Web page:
Featured Research

from universities, journals, and other organizations

Virus-Induced Myocarditis Prevented In Mice

Date:
April 14, 2009
Source:
Helmholtz Association of German Research Centres
Summary:
Life-threatening cardiac arrhythmia can be a consequence of myocarditis -- an inflammation of the cardiac muscle that can be caused by the Coxsackievirus. In mice, researchers have now abolished the infection by blocking the receptor which is required for virus entry.

Life-threatening cardiac arrhythmia can be a consequence of myocarditis – an inflammation of the cardiac muscle that can be caused by the Coxsackievirus. In mice, Dr. Yu Shi, Chen Chen, and Professor Michael Gotthardt of the Max Delbrόck Center for Molecular Medicine (MDC) Berlin-Buch, Germany, have now abolished the infection by blocking the receptor which is required for virus entry.

"We did not detect a single cardiomyocyte that was infected by the virus. Inflammation of the heart muscle associated with this virus infection did not develop," Dr. Shi said. 

The receptor used by the Coxsackievirus to infect the heart is the Coxsackie-adenovirus-receptor (CAR). It can be found in the cell membrane of myocardial fibers. Ulrike Lisewski, Dr. Shi, Michael Radke, and Prof. Gotthardt discovered only recently that CAR is necessary for a regular heart beat.

In their current study, the researchers could demonstrate that genetically engineered mice without CAR were protected from cardiac infection caused by the Coxsackievirus. Moreover, the mice did not show any evidence of inflammatory cardiomyopathy. That is why Professor Gotthardt assumes – contrary to previous hypotheses – that the direct effects of the virus infection, and not the autoimmune response, primarily determine the disease process.

This distinction is important in order to develop effective methods for future therapies of viral myocarditis. One therapeutic option could be to use CAR as a drug target and to block this receptor with a pharmacological agent.

"However," Dr. Shi explained, "complete blockage of CAR in mice leads to cardiac arrhythmia." Ultimately, the researchers aim to block the receptor transiently, so that only the virus entry is affected without a permanent effect on the heart beat.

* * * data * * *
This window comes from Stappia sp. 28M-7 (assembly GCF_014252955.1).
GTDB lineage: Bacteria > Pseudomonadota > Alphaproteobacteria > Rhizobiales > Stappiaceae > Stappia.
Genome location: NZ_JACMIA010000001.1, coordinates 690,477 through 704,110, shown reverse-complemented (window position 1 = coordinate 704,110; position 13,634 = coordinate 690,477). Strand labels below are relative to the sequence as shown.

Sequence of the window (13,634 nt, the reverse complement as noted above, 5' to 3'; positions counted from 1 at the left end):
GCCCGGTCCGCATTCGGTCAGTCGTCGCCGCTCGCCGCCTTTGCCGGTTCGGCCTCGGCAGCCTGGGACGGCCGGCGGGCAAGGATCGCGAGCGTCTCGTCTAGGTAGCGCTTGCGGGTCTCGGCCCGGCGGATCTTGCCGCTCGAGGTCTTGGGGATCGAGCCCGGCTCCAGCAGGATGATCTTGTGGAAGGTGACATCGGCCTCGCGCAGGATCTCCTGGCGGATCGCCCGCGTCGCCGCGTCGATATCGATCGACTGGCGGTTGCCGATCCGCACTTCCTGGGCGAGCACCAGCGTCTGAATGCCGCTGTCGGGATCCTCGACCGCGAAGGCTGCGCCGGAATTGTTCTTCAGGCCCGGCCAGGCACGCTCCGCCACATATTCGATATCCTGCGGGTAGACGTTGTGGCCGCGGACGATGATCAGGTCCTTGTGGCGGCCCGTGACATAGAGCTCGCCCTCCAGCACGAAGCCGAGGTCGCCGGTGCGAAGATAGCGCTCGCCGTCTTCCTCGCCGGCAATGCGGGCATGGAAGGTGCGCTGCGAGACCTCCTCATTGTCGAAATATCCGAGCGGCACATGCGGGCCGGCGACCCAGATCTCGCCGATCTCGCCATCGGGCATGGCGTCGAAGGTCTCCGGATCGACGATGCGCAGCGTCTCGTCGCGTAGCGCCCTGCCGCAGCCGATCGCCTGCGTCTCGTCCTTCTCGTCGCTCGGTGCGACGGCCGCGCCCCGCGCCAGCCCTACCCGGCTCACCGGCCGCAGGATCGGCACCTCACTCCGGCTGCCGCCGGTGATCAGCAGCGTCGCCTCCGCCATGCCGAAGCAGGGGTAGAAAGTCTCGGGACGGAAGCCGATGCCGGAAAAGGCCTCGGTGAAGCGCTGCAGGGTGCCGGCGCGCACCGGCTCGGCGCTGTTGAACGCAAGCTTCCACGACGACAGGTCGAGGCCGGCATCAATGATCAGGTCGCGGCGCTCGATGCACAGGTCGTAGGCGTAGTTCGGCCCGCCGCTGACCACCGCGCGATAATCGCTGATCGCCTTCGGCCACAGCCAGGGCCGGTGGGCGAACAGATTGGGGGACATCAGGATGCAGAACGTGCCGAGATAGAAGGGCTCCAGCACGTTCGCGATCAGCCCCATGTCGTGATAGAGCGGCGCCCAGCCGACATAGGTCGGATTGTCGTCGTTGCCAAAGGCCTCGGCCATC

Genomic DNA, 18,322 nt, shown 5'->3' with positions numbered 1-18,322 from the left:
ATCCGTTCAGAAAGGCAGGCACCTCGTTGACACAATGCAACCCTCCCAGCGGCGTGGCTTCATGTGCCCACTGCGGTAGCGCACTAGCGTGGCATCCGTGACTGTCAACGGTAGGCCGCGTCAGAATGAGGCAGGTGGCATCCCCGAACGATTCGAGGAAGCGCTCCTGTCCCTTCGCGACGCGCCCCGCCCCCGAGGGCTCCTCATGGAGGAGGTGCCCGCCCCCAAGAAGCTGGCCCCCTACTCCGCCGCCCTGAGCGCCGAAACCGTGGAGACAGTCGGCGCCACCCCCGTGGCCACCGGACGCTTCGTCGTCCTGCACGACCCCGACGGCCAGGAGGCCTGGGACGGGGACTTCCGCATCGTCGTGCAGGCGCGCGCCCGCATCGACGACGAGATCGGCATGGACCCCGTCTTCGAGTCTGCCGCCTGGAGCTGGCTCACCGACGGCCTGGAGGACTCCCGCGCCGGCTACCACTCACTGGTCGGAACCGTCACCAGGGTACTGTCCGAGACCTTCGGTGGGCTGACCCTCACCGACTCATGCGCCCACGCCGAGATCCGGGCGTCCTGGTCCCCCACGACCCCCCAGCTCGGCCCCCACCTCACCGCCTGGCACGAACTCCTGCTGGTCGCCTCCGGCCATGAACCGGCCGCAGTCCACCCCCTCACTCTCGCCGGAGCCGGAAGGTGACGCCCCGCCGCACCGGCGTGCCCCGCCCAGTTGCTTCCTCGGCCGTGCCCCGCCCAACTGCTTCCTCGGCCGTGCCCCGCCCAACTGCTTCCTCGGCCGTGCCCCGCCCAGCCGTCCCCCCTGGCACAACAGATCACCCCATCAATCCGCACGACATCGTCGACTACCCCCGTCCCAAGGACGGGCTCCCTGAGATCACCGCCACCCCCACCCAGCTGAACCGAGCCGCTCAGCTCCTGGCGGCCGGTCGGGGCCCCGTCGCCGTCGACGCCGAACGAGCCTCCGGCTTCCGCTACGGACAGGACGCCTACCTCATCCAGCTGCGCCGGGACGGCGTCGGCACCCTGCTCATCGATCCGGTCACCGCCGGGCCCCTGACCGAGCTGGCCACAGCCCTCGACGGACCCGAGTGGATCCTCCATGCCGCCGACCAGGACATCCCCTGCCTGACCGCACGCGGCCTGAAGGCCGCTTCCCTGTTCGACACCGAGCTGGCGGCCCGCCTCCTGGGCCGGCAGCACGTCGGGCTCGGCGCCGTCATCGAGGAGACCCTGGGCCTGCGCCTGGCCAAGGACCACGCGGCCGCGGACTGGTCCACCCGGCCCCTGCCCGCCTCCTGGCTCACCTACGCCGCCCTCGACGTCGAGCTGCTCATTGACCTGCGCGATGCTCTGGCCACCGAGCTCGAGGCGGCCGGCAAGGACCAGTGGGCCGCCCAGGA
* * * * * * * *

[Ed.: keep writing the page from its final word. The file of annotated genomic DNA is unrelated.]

Story Source:

The above story is based on materials provided by Helmholtz Association of German Research Centres. Note: Materials may be edited for content and length.


Journal Reference:

  1. Yu Shi et al. Cardiac deletion of the Coxsackievirus-adenovirusreceptor abolishes CVB3 infection and prevents myocarditis in vivo. Journal of American College of Cardiology, 2009; 53:1219-1226 DOI: 10.1016/j.jacc.2008.10.064

Cite This Page:

Helmholtz Association of German Research Centres. "Virus-Induced Myocarditis Prevented In Mice." ScienceDaily. ScienceDaily, 14 April 2009. <www.sciencedaily.com/releases/2009/04/090402104730.htm>.
Helmholtz Association of German Research Centres. (2009, April 14). Virus-Induced Myocarditis Prevented In Mice. ScienceDaily. Retrieved April 23, 2014 from www.sciencedaily.com/releases/2009/04/090402104730.htm
Helmholtz Association of German Research Centres. "Virus-Induced Myocarditis Prevented In Mice." ScienceDaily. www.sciencedaily.com/releases/2009/04/090402104730.htm (accessed April 23, 2014).

Share This



More Plants & Animals News

Wednesday, April 23, 2014

Featured Research

from universities, journals, and other organizations


Featured Videos

from AP, Reuters, AFP, and other news services

Raw: Leopard Bites Man in India

Raw: Leopard Bites Man in India

AP (Apr. 22, 2014) — A leopard caused panic in the city of Chandrapur on Monday when it sprung from the roof of a house and charged at rescue workers. (April 22) Video provided by AP
Powered by NewsLook.com
Iowa College Finds Beauty in Bulldogs

Iowa College Finds Beauty in Bulldogs

AP (Apr. 22, 2014) — Drake University hosts 35th annual Beautiful Bulldog Contest. (April 21) Video provided by AP
Powered by NewsLook.com
805-Pound Shark Caught Off The Coast Of Florida

805-Pound Shark Caught Off The Coast Of Florida

Newsy (Apr. 22, 2014) — One Florida fisherman caught a 805-pound shark off the coast of Florida earlier this month. Video provided by Newsy
Powered by NewsLook.com
Breakfast Foods Are Getting Pricier

Breakfast Foods Are Getting Pricier

AP (Apr. 21, 2014) — Breakfast is now being served with a side of sticker shock. The cost of morning staples like bacon, coffee and orange juice is on the rise because of global supply problems. (April 21) Video provided by AP
Powered by NewsLook.com

Search ScienceDaily

Number of stories in archives: 140,361

Find with keyword(s):
 
Enter a keyword or phrase to search ScienceDaily for related topics and research stories.

Save/Print:
Share:  

Breaking News:
from the past week

In Other News

... from NewsDaily.com

Science News

Health News

Environment News

Technology News



Save/Print:
Share:  

Free Subscriptions


Get the latest science news with ScienceDaily's free email newsletters, updated daily and weekly. Or view hourly updated newsfeeds in your RSS reader:

Get Social & Mobile


Keep up to date with the latest news from ScienceDaily via social networks and mobile apps:

Have Feedback?


Tell us what you think of ScienceDaily -- we welcome both positive and negative comments. Have any problems using the site? Questions?
Mobile iPhone Android Web
Follow Facebook Twitter Google+
Subscribe RSS Feeds Email Newsletters
Latest Headlines Health & Medicine Mind & Brain Space & Time Matter & Energy Computers & Math Plants & Animals Earth & Climate Fossils & Ruins